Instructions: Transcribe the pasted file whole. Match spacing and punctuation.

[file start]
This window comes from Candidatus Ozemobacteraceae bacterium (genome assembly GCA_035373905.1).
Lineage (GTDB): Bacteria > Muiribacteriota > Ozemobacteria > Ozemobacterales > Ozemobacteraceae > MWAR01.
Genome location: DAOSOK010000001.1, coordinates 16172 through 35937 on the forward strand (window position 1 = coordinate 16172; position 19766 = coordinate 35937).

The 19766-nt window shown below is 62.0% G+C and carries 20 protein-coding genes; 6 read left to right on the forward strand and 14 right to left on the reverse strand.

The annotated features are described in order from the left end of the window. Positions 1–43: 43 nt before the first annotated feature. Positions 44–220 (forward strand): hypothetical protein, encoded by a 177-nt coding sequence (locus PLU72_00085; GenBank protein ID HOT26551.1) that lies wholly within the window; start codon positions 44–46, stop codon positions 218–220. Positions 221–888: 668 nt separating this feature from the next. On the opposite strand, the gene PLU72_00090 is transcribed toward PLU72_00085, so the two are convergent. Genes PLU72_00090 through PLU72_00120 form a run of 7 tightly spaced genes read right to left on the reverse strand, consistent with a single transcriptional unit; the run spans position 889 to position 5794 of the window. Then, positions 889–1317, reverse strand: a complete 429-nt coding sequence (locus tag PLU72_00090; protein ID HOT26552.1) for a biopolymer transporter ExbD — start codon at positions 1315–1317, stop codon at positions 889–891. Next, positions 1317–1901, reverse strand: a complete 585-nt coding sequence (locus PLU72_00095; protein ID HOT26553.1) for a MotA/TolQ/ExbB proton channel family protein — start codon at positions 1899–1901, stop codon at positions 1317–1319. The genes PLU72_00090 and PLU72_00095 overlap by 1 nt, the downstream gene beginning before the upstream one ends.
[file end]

This window comes from Candidatus Ozemobacteraceae bacterium (genome assembly GCA_035373905.1).
Lineage (GTDB): Bacteria > Muiribacteriota > Ozemobacteria > Ozemobacterales > Ozemobacteraceae > MWAR01.
Genome location: DAOSOK010000001.1, coordinates 16172 through 35937 on the forward strand (window position 1 = coordinate 16172; position 19766 = coordinate 35937).

The 19766-nt window shown below is 62.0% G+C and carries 20 protein-coding genes; 6 read left to right on the forward strand and 14 right to left on the reverse strand.

The annotated features are described in order from the left end of the window. Positions 1–43: 43 nt before the first annotated feature. Positions 44–220 (forward strand): hypothetical protein, encoded by a 177-nt coding sequence (locus PLU72_00085; GenBank protein ID HOT26551.1) that lies wholly within the window; start codon positions 44–46, stop codon positions 218–220. Positions 221–888: 668 nt separating this feature from the next. On the opposite strand, the gene PLU72_00090 is transcribed toward PLU72_00085, so the two are convergent. Genes PLU72_00090 through PLU72_00120 form a run of 7 tightly spaced genes read right to left on the reverse strand, consistent with a single transcriptional unit; the run spans position 889 to position 5794 of the window. Then, positions 889–1317, reverse strand: a complete 429-nt coding sequence (locus tag PLU72_00090; protein ID HOT26552.1) for a biopolymer transporter ExbD — start codon at positions 1315–1317, stop codon at positions 889–891. Next, positions 1317–1901, reverse strand: a complete 585-nt coding sequence (locus PLU72_00095; protein ID HOT26553.1) for a MotA/TolQ/ExbB proton channel family protein — start codon at positions 1899–1901, stop codon at positions 1317–1319. The genes PLU72_00090 and PLU72_00095 overlap by 1 nt, the downstream gene beginning before the upstream one ends.